Wednesday, 22 October 2008

Naomi Lakritz is my new hero

Naomi LakritzYou may recall that I raised my eyebrows a wee bit at the reaction of the Luther College gunman's parents, who wanted to reassure the world that their son was a good kid. I grumped a bit about the uselessness of a word that can expand to include almost any behaviour.

Naomi Lakritz grumped at greater length and brought up some excellent criticism of the modern tendency to excuse all and avoid hurting the self-esteem of our precious progeny, starting with this:
If the 16-year-old boy in Regina who took 300 students hostage this week and pointed a gun at the school's pastor is a good kid, what does a bad kid look like?

The day after the incident ended with the principal wrestling the gun away from the boy, and his subsequent arrest, lawyer Brad Tilling passed on a message from his parents: "They would like people to know that he is a good kid and obviously there was some difficulty the other day."

A "good kid?" An armed hostage-taking is "some difficulty?"

Read the whole thing. She wrote it a month ago, but I suspect it was available only to subscribers before now.

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Monday, 20 October 2008

W - a movie review

Josh Brolin as George W. BushMeh.

There are some good things to say about this movie and they center primarily around the performances. Josh Brolin worked very, very hard not only to nail George Bush, but to nail him at the different stages of his life and he did an incredibly good job of it. Richard Dreyfuss as Dick Cheney never once made me think of Mr. Holland either. No warm fuzzies coming from him in this movie.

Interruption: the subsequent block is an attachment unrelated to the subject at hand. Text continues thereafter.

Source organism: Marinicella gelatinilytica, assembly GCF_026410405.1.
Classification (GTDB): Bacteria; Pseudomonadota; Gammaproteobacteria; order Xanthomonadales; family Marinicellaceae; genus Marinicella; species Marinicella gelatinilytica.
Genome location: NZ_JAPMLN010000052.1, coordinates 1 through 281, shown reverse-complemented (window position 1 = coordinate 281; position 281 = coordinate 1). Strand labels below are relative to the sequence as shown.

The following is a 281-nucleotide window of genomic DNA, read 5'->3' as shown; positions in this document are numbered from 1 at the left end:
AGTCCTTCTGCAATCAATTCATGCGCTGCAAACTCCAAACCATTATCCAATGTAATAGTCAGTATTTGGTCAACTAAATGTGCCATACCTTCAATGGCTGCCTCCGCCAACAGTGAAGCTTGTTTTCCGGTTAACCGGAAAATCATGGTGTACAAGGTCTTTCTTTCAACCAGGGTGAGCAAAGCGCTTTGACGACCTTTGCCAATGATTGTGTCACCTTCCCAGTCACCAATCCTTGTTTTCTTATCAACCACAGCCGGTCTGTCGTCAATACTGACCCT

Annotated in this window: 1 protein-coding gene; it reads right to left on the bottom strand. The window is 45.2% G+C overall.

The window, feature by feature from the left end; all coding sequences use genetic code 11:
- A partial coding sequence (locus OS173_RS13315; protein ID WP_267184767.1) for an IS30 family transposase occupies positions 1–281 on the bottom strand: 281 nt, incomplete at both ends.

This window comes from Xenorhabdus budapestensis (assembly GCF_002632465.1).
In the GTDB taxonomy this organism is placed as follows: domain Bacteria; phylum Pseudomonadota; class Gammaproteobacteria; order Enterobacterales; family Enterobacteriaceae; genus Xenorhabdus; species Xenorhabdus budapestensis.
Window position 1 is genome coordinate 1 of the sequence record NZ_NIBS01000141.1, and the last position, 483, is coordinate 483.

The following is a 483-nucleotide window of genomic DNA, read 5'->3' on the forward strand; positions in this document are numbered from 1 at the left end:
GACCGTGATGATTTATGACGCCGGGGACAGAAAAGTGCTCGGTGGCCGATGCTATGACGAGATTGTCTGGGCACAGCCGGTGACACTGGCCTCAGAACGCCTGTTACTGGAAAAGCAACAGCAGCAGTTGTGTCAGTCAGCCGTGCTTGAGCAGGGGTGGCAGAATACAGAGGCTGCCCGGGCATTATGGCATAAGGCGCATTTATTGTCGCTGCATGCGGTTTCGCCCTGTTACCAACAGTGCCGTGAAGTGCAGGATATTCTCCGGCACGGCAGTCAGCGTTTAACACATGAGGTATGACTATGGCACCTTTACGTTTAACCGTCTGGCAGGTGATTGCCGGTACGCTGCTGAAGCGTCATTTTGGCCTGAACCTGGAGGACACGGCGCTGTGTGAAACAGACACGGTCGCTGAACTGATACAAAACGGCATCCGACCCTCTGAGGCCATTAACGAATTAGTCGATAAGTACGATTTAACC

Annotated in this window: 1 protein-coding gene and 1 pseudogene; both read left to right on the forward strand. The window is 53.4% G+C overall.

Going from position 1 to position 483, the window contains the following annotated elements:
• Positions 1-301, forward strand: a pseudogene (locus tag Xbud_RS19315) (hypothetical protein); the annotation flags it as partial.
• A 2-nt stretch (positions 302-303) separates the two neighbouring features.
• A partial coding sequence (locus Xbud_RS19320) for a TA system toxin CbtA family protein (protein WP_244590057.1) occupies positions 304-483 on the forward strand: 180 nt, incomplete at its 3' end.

But these memorable performances are the only thing worth going to see in this movie. Only people who enjoy sneering at George Bush for its own sake will get much pleasure out of it, and even they will feel let down more than once, as the movie did try to go beyond caricature.

It didn't do a very good job though. For a George Bush-neutral like myself (I know, I'm a rare breed) it was a great let-down. The only "insights" into his character are furnished by scenes of private conversations that are pretty much by definition, fantasies of the screen writers.

Now, I'm a great fan of fantasy, but only when it is openly fantasy. There is an intellectual dishonesty about shaping a historical or contemporary figure according the whims of the shapers rather according to the rigours of actual evidence that troubles me immensely.

Unfortunately, such niceties have never troubled Oliver Stone.

The movie definitely doesn't hold up as a documentary (and it bothers me a lot to think that many movie-goers will see it as gospel truth when it is almost entirely fiction) and just as damning, it doesn't hold up all that well as a story. I got bored more than once, not able to discern a clear direction, other than the fact that George W. was constantly on the screen.

So, other than some fine acting, this movie was rather a disappointment. But not enough of a disappointment to get me really mad. It wasn't even good at being bad. Meh.
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